Steampunk is the one everyone knows now, even if they couldn’t define it for “Beat the Guillotine.”

The use of the terms began in the 1980s. In 1984, William Gibson’s stories began defining the cyberpunk genre. When he went abroad to the 1800s, some people kidded that he was now writing “steampunk,” a play on cyberpunk without serious intent. It had nothing whatever to do with punk music, art, or writing. Sorry, Siouxie.

As it has worked out, the “-punk” ending came to mean “kind of setting.” It doesn’t even differentiate scifi from fantasy.

In Europe, they don’t even like “steampunk,” because of the ending. They use terms like “gaslamp fantasy” because, let’s face it, 90% or better of steampunk isn’t hard scifi, or even soft scifi. It’s even past science fantasy, which tries to pretend to be scientific. It’s more like “let’s pretend the laws of physics are different and have a damned good time.”

Homunculus and Lord Kelvin’s Machines by James Blaylock

The Difference Engine by William Gibson and Bruce Sterling

Morlock Night and Infernal Devices by K. W. Jeter

Mainstream and Escapement by Jay Lake

Zeppelins West and Flaming London by Joe R. Lansdale

Boneshaker, by Cherie Priest

Leviathan by Scott Westerfeld

Nomad of the Time Stream by Michael Moorcock

The Lord D’arcy stories by Randall Garrett, because while the dates were 20th century, the non-magical technology was about 1870s. Richard the Lionheart survived that crossbow bolt and founded a strong Plantagenet dynasty. The SF element is that in the Middle Ages magic superceded science, so in this other twentieth century not only is most of western Europe and the Americas in Plantagenet hands, but the technology is barely nineteenth century in many areas, while magic is used for everything from police forensics to food refrigeration.

Steampunk has been most notable as a visual school, showing up in comics, games, and anime: The League of Extraordinary Gentlemen, the Myst games, Lord Howl’s Castle, the game Lighthouse, and every version of 20,000 Leagues Under the Sea, from Disney’s in the Fifties (considered seminal steampunk) to the rash of them around 2000.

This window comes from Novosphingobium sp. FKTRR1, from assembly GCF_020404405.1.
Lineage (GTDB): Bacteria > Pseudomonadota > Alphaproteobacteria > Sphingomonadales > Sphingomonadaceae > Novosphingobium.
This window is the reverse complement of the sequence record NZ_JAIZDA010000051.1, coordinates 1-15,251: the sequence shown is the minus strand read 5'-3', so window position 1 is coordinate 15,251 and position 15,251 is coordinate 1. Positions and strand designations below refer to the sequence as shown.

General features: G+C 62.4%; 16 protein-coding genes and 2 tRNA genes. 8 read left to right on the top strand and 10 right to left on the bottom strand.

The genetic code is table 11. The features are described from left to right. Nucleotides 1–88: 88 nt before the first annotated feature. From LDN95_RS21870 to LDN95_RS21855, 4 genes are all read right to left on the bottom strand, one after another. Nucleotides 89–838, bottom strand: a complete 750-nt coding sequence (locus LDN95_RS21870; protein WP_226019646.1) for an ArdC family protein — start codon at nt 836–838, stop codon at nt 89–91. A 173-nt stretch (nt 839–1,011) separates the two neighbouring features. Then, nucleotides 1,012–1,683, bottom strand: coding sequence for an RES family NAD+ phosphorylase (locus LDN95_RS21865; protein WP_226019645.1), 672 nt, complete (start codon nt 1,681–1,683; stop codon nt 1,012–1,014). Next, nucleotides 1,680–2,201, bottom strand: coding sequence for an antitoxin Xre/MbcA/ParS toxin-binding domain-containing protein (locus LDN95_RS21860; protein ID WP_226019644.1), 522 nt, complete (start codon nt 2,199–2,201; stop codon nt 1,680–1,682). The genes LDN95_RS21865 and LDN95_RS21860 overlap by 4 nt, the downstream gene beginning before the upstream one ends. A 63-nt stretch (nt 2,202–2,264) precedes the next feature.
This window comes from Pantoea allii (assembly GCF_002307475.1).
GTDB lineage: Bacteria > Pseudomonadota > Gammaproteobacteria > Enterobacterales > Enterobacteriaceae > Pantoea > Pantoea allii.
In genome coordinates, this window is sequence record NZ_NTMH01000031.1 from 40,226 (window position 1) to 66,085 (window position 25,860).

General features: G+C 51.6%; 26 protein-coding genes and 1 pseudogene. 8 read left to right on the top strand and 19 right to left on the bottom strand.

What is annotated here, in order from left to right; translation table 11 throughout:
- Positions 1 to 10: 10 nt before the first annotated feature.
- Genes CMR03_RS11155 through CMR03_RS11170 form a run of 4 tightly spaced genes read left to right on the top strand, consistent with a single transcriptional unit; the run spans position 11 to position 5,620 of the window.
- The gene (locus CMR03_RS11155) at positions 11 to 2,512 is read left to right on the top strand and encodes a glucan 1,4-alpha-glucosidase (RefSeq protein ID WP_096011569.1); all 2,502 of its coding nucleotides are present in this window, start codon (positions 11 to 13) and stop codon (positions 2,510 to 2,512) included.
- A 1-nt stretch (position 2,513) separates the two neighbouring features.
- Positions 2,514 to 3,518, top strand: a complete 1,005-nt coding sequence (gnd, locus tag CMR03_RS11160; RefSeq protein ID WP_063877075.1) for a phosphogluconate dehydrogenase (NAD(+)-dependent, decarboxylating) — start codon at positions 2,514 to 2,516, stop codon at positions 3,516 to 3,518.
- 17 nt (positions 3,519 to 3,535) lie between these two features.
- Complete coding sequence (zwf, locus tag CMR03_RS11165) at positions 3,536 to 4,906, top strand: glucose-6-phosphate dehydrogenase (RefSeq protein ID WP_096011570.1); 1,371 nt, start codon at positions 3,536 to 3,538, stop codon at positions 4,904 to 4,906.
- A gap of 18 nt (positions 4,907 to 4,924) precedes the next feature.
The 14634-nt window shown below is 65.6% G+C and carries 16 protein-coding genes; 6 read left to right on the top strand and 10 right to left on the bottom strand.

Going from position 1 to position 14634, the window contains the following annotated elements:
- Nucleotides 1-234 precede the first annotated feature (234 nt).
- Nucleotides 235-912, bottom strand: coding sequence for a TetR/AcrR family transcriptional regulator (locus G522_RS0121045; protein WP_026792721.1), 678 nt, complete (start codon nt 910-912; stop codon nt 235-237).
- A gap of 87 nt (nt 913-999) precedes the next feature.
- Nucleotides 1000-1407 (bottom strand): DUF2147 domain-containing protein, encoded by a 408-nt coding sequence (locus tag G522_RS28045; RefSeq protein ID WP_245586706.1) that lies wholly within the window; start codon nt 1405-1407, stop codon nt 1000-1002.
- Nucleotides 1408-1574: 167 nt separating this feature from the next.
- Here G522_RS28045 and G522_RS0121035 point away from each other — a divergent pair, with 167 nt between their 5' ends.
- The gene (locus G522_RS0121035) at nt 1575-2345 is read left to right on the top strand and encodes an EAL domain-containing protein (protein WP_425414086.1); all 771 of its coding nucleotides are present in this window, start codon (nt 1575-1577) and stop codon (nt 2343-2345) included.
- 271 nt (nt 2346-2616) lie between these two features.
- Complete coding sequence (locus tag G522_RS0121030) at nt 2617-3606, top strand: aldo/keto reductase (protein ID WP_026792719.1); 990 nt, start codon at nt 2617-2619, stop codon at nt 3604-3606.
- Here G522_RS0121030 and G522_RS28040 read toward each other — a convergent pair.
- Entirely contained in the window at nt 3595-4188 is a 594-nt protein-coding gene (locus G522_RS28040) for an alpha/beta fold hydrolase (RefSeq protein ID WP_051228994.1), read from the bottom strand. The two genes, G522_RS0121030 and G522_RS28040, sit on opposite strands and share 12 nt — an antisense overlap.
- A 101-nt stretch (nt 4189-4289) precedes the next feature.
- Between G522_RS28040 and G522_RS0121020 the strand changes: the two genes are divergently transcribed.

The Harry Potter series by J. K. Rowling can be classed as steampunk fantasy:

Harry Potter and the Sorcerer’s Stone
Harry Potter and the Chamber of Secrets
Harry Potter and the Prisoner of Azkaban
Harry Potter and the Goblet of Fire
Harry Potter and the Order of the Phoenix
Harry Potter and the Half-Blood Prince
Harry Potter and the Deathly Hallows
The world it really happens in, the wizard world, is full of people addicted to hats, tailcoats, and long robes and full-skirted dresses, steam engines, dark alleys and cottages in grassy fields, castles, and magical brass and gold devices. Sure, they can make cars fly, but in their own world they prefer flying brooms and coaches with winged horses or submarine clipper ships.

So can hard sf stories set in the future with a Victorianized culture, like The Diamond Age. Notice how there even the Chinese culture has reverted to the 19th century in so many ways.

Dieselpunk or radiopunk or Decopunk is the step beyond steam punk in historical inspiration. Instead of centering on the 1800s technology and culture (really, late Georgian through WW1), dieselpunk has post-apocalyptic worlds or alternate histories recalling the 1920s thorugh the end of WW2. Flappers and Nazis — one or the other, gotta have them. Otherwise, it’s the future as pictured in Golden Age science fiction, whether you play it straight or lace it wth 21st century cynicism. The future is Art Deco overboard. As some have said, Decopunk is dieselpunk without the grease.